Park Activities & Approach: The sanctuary is an ideal place for wildlife lovers. Several glades, hides and watchtowers have been created near natural saltlicks and streams to invite wild animals. The railway cabin in the abandoned Gulma Station inside the core area of the sanctuary has been converted into a watchtower. The tower is located besides the Gulma River and is an ideal place for wildlife viewing. There are a number of rest houses in the sanctuary including two in Sukna and arguably the best one in Latpanchar.

Latpanchar :At 4000ft above sea level, Latpanchar is the highest place in Mahananda Wildlife Sanctuary. It is 44Kms way from Siliguri and can be reached by a 13km drive from Kalijhora on the Siliguri-Gangtok national highway.

Chapramari Wildlife Sanctuary

The Chapramari forest is located near the NH31 connecting north-east with the rest of India. As you cross river Tista on your way into Dooars, you reach the famous Chapramari sanctuary. Murti river flows along the western boundary. A huge variety of flora and fauna covers the forests. Chapramari is famous for its elephant population. Gaur (commonly known as Indian Bison) is quite common around this region. Albeit few in number, the forests are also home of the famous Royal Bengal Tiger. Different other varieties of deer, reptiles and other animals can be easily seen around here. The place is a heaven for bird watchers. Chapramari is close to the Gorumara national park near Chapramari. If you are staying at Lataguri, you can visit Chapramari from there. Chapramari is about 30 km from Chalsa and Lataguri. There is a nice forest bungalow on the river bank of Murti. From this bungalow you can see elephants and other animals during the early morning and evening hours.

Jorepokhri Wildlife Sanctuary

Jorepokhri Wildlife Sanctuary is situated in Darjeeling District of West Bengal. An area of 4 ha. was declared as a Wildlife Sanctuary vide notification No.1107-For/11B-51184, dt.11-03-1985. A small lake at Jorepokhri is 28km. from Darjeeling harbours the high altitude animals like Himalayan Newt or Salamander. The forest is artificially decorated and offers some breathtaking views. Himalayan Salamander is one of the rarest and oldest amphibian creature existed before the giant dinosaurs. Once regarded as totally extinct from this planet earth, it was found living in the hills of Darjeeling in 1964 at Jorepokhari, 20 km from Darjeeling. It is understood that this Himalayan Salamander is a very premitive and highly endangered species. This Himalayan newt has rough-skin, measuring about 160 mm to 170 mm when it reaches full adulthood. This species mostly confined to Eastern Himalayan, from 4000 ft. to 8000 ft. elevation in this mountain region. This extremely rare amphibian, which is found, in the hills of, Darjeeling ,is called "Goro" by the local people.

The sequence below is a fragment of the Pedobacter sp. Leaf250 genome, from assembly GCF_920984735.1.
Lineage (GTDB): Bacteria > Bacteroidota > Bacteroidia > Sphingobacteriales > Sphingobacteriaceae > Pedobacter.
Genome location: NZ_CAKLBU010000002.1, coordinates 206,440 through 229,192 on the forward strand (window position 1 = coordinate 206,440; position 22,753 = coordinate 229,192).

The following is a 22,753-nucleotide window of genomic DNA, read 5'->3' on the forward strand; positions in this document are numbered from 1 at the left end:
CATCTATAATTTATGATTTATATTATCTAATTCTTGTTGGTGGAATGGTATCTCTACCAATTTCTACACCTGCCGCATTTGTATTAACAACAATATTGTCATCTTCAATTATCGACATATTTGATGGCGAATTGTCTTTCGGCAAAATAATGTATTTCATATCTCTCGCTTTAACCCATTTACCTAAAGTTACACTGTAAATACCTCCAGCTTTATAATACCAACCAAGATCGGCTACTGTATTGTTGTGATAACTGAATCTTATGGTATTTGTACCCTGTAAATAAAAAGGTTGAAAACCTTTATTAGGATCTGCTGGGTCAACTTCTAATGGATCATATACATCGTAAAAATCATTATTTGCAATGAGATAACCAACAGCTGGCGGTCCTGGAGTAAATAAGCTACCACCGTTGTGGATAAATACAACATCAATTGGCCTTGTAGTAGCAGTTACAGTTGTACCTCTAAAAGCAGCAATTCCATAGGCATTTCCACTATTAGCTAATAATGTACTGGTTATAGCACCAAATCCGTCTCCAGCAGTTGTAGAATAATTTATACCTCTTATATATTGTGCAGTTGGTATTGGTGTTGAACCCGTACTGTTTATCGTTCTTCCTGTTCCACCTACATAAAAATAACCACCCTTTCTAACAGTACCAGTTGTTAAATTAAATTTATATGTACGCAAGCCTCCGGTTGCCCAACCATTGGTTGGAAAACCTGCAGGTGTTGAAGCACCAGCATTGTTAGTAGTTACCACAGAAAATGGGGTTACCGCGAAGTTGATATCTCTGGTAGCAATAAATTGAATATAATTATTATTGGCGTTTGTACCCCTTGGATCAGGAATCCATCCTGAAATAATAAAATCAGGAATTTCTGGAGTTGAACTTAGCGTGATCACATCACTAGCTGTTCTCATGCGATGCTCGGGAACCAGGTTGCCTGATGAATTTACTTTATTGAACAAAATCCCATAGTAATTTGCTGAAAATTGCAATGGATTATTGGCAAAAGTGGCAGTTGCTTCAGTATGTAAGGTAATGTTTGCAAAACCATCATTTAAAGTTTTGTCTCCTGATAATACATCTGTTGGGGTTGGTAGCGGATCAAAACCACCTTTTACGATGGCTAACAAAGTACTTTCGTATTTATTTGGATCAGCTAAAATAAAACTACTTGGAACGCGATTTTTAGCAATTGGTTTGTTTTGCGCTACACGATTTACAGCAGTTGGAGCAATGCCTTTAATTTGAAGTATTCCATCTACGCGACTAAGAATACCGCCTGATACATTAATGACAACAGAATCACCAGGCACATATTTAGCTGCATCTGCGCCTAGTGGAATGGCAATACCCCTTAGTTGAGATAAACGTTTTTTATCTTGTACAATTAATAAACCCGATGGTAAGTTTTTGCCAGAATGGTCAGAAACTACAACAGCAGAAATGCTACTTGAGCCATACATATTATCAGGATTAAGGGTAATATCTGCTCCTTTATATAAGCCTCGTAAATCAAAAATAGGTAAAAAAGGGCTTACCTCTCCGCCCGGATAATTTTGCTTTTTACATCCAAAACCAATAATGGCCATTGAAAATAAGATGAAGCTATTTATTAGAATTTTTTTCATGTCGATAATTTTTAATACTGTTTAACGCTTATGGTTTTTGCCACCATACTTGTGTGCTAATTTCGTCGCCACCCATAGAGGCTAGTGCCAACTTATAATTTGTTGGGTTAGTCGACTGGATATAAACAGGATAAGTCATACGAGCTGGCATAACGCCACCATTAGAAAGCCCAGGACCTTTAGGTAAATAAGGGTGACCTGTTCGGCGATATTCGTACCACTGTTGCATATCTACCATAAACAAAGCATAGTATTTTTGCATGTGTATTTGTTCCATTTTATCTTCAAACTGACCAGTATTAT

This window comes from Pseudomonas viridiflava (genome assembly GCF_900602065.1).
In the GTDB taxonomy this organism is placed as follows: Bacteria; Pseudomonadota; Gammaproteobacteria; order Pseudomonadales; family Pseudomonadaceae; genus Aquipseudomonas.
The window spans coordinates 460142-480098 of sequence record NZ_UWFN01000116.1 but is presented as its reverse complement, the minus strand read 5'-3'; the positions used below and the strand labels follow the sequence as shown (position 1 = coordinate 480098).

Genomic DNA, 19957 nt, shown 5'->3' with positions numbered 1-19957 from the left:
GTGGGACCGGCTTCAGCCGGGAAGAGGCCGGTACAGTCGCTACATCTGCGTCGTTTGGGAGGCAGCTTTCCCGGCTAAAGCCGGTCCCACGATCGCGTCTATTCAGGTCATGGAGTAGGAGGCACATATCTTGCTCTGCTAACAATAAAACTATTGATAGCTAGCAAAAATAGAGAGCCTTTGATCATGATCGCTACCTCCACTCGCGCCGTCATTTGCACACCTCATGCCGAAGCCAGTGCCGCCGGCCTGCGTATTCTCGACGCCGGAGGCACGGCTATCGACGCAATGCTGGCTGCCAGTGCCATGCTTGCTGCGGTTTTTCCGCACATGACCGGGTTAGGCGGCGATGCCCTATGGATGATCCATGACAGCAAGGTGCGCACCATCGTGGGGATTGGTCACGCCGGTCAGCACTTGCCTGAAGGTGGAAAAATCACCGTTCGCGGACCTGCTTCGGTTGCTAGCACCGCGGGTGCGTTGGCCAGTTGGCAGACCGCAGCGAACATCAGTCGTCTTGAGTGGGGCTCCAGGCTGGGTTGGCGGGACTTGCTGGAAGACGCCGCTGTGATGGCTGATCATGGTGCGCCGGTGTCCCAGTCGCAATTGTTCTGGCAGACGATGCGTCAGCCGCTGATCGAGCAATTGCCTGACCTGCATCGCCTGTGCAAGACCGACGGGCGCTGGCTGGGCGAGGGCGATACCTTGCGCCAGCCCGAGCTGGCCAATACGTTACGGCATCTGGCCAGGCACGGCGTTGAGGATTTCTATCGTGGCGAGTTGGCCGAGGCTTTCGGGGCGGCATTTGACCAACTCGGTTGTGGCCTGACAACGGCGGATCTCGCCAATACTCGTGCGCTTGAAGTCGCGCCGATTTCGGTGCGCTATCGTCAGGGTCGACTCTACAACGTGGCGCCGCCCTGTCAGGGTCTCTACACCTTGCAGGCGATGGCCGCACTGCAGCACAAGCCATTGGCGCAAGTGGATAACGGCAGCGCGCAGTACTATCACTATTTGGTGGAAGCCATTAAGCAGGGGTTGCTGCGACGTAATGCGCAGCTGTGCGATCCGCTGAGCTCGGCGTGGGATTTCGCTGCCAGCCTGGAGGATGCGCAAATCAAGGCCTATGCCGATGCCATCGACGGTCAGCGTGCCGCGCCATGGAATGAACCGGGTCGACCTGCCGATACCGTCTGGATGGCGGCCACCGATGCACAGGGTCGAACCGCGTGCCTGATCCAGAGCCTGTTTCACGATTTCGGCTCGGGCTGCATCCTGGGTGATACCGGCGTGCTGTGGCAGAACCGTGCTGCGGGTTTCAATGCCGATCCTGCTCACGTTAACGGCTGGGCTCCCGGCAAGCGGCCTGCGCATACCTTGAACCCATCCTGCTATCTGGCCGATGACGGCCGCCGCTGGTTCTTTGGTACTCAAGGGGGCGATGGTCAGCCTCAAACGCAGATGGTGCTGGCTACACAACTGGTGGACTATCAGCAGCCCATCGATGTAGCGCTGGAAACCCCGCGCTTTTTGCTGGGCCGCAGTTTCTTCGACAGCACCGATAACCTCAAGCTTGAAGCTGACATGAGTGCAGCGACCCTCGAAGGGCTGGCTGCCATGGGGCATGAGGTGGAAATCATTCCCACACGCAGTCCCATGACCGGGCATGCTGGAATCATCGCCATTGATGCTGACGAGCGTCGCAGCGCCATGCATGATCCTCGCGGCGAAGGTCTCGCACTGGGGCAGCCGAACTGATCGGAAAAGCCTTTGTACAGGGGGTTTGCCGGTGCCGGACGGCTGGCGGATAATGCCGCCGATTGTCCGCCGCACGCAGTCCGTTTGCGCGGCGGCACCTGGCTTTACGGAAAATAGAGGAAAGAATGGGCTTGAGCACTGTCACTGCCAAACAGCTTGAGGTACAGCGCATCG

Kulik Bird Sanctuary

Raiganj Wildlife Sanctuary Also known as Kulik Bird Sanctuary, is situated near Raiganj in Uttar Dinajpur of West Bengal. The area of the sanctuary is around 1.30 km². The core area is about 0.14 km² and the rest is buffer area. The Kulik river flows around part of the sanctuary and acts as the boundary in its eastern and southern parts. The shape of the sanctuary is that of the English alphabet "U". The sanctuary has a network of artificial canals connected with the river Kulik. During monsoon the river water enters the sanctuary, which supports a wide variety of food for the birds, particularly for the Asian openbill, whose main diet is apple snail. The sanctuary is home to 164 species of birds. Several types of migratory birds arrive here each year from South Asian countries and coastal regions. They start arriving from June. The migratory species includes open-bill storks, egrets, night herons and cormorants. The resident birds are kites, flycatchers, owls, kingfishers, woodpeckers, drongoes, etc. The bird sanctuary is home to 164 species of birds, and some 70,000 to 80,000 migratory birds visit the sanctuary every year. During the period from December to February, numerous visitors from different districts of West Bengal and Bihar visit the sanctuary. Global population of the Asian openbill is estimated to be 130,000 by Wetland International, and around half of them live in Asia. The species is known to breed in a colony, called heronry, but there are very few heronries in India, particularly those that are well protected against human greed. Ornithological, Raiganj Wildlife Sanctuary is a very important heronry. As per the breeding population data of Asian openbills, the sanctuary reveals that it regularly supports 32 - 40 percent of the existing population of Asian openbills of South Asia. A heronry, which supports such a high percentage of Asian openbills, is not only a nationally important heronry but also an internationally important heronry.